BLACK REPUBLICAN BLOG -
The Republican Party is the party of civil rights and the four F’s: faith, family, freedom and fairness.
The Democratic Party is the party of the four S’s: slavery, secession, segregation and socialism (Quote By Author Michael Scheuer).
A list of keyword
search terms for the omnipresent Donald Trump likely would include: tweet,
Putin, transition, China, Carrier, GM, ISIS, taxes,
Mexico, immigrants, nativist and white.
One search term would
not show up on any list: black Americans.
appear—as a political issue—on every presidential candidate’s must-do list. But
after the voting stops, they generally drop down or off the list. Four years
later, the same people are living in the same neighborhoods with the same
disordered schools and the same dim prospects for economic advancement.
now holds that Donald Trump is president because he identified the angry white
counterparts of black voters who have watched the world pass them by election
Maybe black voters
are angry, too. And maybe with Donald Trump, of all people, they’ll get some
political respect that matters.
In September, Mr.
Trump visited a private charter school, the Cleveland Arts and Social Sciences
Academy, in one of that city’s toughest neighborhoods.
Why take the time?
Commentary at the time noted that Mr. Trump’s support in polls among Ohio’s
blacks was about zero. The campaign’s real targets were white, blue-collar
voters in places like Parma on Cleveland’s west side.
Still, Mr. Trump gave
a quiet speech to a small audience at that Cleveland charter about the “ladder
“I define that,” he
said, “as a great education and a great job.” He added: “You cannot have
prosperity without safety. This is the new civil rights agenda of our time.”
Land Columnist Dan Henninger on why the president-elect’s policy agenda may
help struggling minorities. Photo credit: Getty Images.
Again, why try? So
strong is black support for the Democratic Party—well over 80% in every
presidential election since 1964—that it has become a subject of study among
political scientists who describe the black vote as “captured.”
explanation for this loyalty is that black Americans vote their interests.
Franklin Roosevelt offered economic hope in the 1930s, and Lyndon Johnson
passed the civil rights acts in the ’60s. Republicans got dropped from blacks’
voting calculations, which haven’t changed in 50 years.
It’s hard to know
where Mr. Trump gets his political ideas, but worth noting is that he recruited
former Texas Gov. Rick Perry as energy secretary.
Recall that in July
2015, when running for the GOP nomination, Mr. Perry gave an extraordinary
speech imploring his party to campaign for the black vote and asking black
voters to recognize how little they were getting now for their support of
Democrats. “Why is it today,” he asked, “so many black families feel left
behind?” A year later, Donald Trump was asking the same question.
Barack Obama will
deliver his farewell speech in homicidal Chicago next week. The irony is hardly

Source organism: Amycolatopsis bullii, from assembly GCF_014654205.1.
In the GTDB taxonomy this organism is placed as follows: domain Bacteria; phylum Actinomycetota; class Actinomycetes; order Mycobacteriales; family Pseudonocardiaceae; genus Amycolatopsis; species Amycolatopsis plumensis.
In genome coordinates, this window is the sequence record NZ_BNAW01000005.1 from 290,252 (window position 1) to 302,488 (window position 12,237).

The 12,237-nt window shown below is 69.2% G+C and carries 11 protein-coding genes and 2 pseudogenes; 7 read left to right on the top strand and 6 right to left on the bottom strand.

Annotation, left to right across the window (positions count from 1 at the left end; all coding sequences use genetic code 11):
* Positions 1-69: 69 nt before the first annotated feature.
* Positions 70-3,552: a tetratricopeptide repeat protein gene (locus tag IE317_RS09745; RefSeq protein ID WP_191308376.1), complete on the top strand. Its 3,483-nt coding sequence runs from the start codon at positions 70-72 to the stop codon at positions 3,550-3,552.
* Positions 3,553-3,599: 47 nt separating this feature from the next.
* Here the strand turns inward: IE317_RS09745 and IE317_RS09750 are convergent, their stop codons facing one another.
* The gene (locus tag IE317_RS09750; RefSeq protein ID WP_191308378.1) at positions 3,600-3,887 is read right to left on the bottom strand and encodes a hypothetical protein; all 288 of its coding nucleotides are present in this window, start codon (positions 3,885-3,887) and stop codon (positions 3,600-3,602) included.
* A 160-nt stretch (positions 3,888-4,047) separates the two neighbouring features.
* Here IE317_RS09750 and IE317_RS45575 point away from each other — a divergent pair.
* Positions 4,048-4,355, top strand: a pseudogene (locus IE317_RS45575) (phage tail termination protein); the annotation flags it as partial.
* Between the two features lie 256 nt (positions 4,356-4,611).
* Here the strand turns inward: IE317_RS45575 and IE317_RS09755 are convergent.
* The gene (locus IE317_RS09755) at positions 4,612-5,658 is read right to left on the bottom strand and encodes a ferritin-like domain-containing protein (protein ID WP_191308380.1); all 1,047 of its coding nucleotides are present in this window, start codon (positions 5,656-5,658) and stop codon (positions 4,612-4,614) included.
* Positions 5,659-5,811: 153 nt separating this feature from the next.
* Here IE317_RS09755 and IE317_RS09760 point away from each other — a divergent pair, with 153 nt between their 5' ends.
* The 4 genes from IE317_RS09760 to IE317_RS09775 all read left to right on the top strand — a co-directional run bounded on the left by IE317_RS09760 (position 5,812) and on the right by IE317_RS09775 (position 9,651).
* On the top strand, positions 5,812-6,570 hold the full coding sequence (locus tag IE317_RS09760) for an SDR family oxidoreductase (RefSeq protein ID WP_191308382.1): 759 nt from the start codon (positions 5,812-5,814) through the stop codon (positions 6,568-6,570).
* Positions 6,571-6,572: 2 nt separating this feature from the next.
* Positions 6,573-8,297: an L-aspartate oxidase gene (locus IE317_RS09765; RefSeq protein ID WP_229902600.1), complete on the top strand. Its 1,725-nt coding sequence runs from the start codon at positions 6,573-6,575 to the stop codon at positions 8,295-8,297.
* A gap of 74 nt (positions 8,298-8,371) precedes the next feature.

worth noting, and Mr. Obama will make the best case for himself. Several
things, though, deserve mention before his departure.
For starters, urban
blacks aren’t particularly happy about how things worked out with the Obama
on this has turned up disappointment with their progress.
In the eight years of
the Obama presidency, all the familiar inner-city problems—unemployment,
violence, underachievement—somehow got transferred to the issue of the police,
as if the cops invented poverty and immobility in Chicago, Baltimore or
Less noticed, but as
telling, is how much time the Obama departments of justice and labor spent
filing lawsuits based on disparate-impact theory, which holds that
discrimination is discoverable using arcane statistical analyses of housing
patterns or lending practices.
If the party of
Roosevelt, Kennedy and Johnson is raising up black America with statistics a
half-century after the civil rights acts, it has run out of ideas on the way
Black turnout for
Hillary Clinton was down, but not just because she wasn’t Mr. Obama. It was,
for example, because her proposals for their schools—more federal spending on
building upgrades and teacher training—were familiar and for many of them,
Could Donald Trump be
the next FDR for black Americans? Choke down that gulp. Early Roosevelt was one
thing—a president offering work. So is this one.
growth is the baseline. But for poor blacks it isn’t enough. Growth has passed
over them before. Also needed is deliverance on two Trump promises that precede
real jobs: “great education” and “safety.”
The potential in
education with nominee Betsy DeVos is directly proportional to her opposition
on charters and choice from the tongs defending the schools status quo.
Less noticed is Ben
Carson. This isn’t just another housing secretary. The Carson mission, made
clear in his primary campaign, is to challenge the idea that “structural
racism” explains the dead end on urban progress.
It’s a heavy lift.
Which is why presidencies drop it. These are the early days of a new presidency
when hope is no sin. The expectation here is that Donald Trump meant what he
said at that charter school in Cleveland.